The DA ultimately will determine whether criminal charges will be brought against Cable for allegedly attacking and fracturing the jaw of Raiders defensive assistant Randy Hanson during a training camp coaches' meeting on Aug. 5.
But a two-month investigation into the incident by the Napa Police Department turned up substantial evidence of assault and bodily injury sustained by Hanson (including medical records proving serious injury), plus corroborating witness statements from other coaches present during the altercation.
So what does Lieberstein have before him?
"Clear-cut evidence," said Hanson's San Francisco-based attorney John McGuinn, who told FanHouse that Cable attacked his client "out of the blue, totally without warning" during a defensive coaches' staff meeting, and that Hanson provided Napa police with X-rays clearly showing a fracture of Hanson's upper left jaw bone.
"This really is a textbook felony assault case," McGuinn said, "but the bigger question going forward for Randy is this: What is going to happen to his future in the NFL?
"What Cable did was totally inexcusable. It was wrong. Thank God that Randy didn't sustain any life-threatening or career-threatening injuries. He's a healthy young man and he'll be fine. But he is really in career limbo now. Where does Randy Hanson go from here? He'd like to return to his Raiders coaching job, because that position was his life-long dream, working with players and working for [Raiders owner] Al Davis."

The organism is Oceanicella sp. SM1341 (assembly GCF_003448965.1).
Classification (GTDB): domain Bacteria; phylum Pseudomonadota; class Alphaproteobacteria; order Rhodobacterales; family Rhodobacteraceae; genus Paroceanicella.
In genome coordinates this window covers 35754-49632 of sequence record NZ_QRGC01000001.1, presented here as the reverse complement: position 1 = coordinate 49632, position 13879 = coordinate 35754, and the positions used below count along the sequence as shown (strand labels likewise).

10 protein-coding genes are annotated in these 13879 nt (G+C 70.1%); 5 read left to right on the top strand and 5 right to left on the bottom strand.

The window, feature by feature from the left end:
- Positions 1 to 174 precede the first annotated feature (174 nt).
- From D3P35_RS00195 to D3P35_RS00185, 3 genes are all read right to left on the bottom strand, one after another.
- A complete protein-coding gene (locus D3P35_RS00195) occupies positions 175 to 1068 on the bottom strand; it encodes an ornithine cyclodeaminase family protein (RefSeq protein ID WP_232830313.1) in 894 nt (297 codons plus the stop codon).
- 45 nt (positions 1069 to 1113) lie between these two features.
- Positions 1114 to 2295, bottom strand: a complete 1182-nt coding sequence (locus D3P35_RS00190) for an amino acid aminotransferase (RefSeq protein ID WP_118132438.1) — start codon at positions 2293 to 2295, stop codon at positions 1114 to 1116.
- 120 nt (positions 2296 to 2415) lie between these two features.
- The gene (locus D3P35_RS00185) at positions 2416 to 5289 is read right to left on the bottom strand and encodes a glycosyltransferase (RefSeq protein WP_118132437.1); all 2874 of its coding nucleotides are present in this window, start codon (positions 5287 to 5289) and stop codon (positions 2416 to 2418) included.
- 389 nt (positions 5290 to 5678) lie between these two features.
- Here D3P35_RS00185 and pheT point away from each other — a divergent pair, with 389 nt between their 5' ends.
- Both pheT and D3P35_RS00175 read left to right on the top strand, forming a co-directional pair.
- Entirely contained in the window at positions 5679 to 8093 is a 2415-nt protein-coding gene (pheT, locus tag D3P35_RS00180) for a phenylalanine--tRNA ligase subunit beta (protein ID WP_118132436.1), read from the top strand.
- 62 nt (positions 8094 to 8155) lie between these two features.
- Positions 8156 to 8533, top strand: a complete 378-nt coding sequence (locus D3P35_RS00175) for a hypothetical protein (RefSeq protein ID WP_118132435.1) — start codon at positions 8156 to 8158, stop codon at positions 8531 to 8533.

McGuinn, who specializes in employment and labor law, as well as personal injury matters, said Hanson was examined on Monday at Queen of the Valley Hospital and a follow-up X-ray revealed that the jaw fracture has healed.
Don Yee, an attorney and agent who represents Cable as well as Patriots quarterback Tom Brady in football matters, declined any comment on the case because it is a pending legal proceeding.
Cable, however, has retained a criminal defense attorney as he awaits Lieberstein's decision.
Hanson, 41, also sustained two cracked teeth during the altercation that occurred in a room adjacent to Cable's room at the Marriott-Napa Valley, a hotel that serves as the Raiders' training camp headquarters.
Police interviewed other Raiders assistant coaches who witnessed the assault, and Hanson finally agreed to identify Cable as his attacker to law enforcement during a meeting with Napa police on Sept. 26.
If charged and convicted of the felony charges under California Penal Code Section 245 (a)( 1), Cable, 44, could receive a maximum sentence of four years in a state prison, and a fine not exceeding $10,000, or both the fine and imprisonment.
It's possible -- and more likely -- that Cable's defense attorney could work out an agreement with the Napa DA that involves a guilty plea to a lesser charge of misdemeanor assault and battery in order to avoid a jury trial. Cable could then receive a minimal sentence in the county jail, or even a suspended sentence.
If he pleads guilty to a lesser misdemeanor count, Cable could be sentenced to no more than six months in county jail and a fine not exceeding $2,000, or both.
Cable has publicly denied he struck Hanson. When FanHouse broke the story on Aug. 17 that Cable was Hanson's attacker, Cable responded the next day by saying "nothing happened," and later suggested, "when the facts come out, everything will be fine."
With felony charges being considered, Cable is subject to suspension and fines by NFL commissioner Roger Goodell, who has broad powers to punish league employees and players who violate the strict NFL Personal Conduct Policy. Goodell has suspended players charged with crimes but whose cases were still being adjudicated.
"We're closely monitoring the case and will continue to monitor the case. We like to make sure we understand what all the facts are before we comment on it," Goodell said Tuesday.
"When the appropriate time comes, we will speak to the coach. The personal-conduct rule applies to everyone in the NFL, from the commissioner to the players and including coaches."
The conduct policy specifically prohibits "violent or threatening behavior, whether in or outside the workplace."